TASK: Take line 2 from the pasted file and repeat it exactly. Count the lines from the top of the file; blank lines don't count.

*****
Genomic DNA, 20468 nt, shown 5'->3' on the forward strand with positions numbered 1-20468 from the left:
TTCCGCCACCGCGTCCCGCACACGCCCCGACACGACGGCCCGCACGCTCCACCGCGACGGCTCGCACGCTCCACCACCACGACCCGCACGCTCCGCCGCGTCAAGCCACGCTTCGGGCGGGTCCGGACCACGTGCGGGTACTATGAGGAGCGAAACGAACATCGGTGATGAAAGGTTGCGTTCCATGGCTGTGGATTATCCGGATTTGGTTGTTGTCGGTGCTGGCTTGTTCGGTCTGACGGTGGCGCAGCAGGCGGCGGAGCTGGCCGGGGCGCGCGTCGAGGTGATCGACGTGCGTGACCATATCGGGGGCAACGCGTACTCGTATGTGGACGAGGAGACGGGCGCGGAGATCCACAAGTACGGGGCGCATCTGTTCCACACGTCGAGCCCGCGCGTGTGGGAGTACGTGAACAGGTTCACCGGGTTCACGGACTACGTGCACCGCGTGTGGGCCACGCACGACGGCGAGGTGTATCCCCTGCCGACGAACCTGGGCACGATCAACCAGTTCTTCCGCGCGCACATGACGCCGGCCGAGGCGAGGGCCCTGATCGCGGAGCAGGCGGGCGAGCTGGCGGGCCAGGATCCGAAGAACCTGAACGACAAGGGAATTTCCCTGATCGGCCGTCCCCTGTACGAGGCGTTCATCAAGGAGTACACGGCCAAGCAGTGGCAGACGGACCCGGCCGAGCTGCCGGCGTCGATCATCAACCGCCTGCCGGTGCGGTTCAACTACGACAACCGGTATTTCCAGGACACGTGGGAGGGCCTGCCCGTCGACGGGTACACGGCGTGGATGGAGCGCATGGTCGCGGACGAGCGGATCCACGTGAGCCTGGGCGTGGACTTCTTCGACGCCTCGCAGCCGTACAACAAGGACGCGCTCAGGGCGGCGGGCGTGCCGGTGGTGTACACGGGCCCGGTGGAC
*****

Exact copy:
TTCCGCCACCGCGTCCCGCACACGCCCCGACACGACGGCCCGCACGCTCCACCGCGACGGCTCGCACGCTCCACCACCACGACCCGCACGCTCCGCCGCGTCAAGCCACGCTTCGGGCGGGTCCGGACCACGTGCGGGTACTATGAGGAGCGAAACGAACATCGGTGATGAAAGGTTGCGTTCCATGGCTGTGGATTATCCGGATTTGGTTGTTGTCGGTGCTGGCTTGTTCGGTCTGACGGTGGCGCAGCAGGCGGCGGAGCTGGCCGGGGCGCGCGTCGAGGTGATCGACGTGCGTGACCATATCGGGGGCAACGCGTACTCGTATGTGGACGAGGAGACGGGCGCGGAGATCCACAAGTACGGGGCGCATCTGTTCCACACGTCGAGCCCGCGCGTGTGGGAGTACGTGAACAGGTTCACCGGGTTCACGGACTACGTGCACCGCGTGTGGGCCACGCACGACGGCGAGGTGTATCCCCTGCCGACGAACCTGGGCACGATCAACCAGTTCTTCCGCGCGCACATGACGCCGGCCGAGGCGAGGGCCCTGATCGCGGAGCAGGCGGGCGAGCTGGCGGGCCAGGATCCGAAGAACCTGAACGACAAGGGAATTTCCCTGATCGGCCGTCCCCTGTACGAGGCGTTCATCAAGGAGTACACGGCCAAGCAGTGGCAGACGGACCCGGCCGAGCTGCCGGCGTCGATCATCAACCGCCTGCCGGTGCGGTTCAACTACGACAACCGGTATTTCCAGGACACGTGGGAGGGCCTGCCCGTCGACGGGTACACGGCGTGGATGGAGCGCATGGTCGCGGACGAGCGGATCCACGTGAGCCTGGGCGTGGACTTCTTCGACGCCTCGCAGCCGTACAACAAGGACGCGCTCAGGGCGGCGGGCGTGCCGGTGGTGTACACGGGCCCGGTGGAC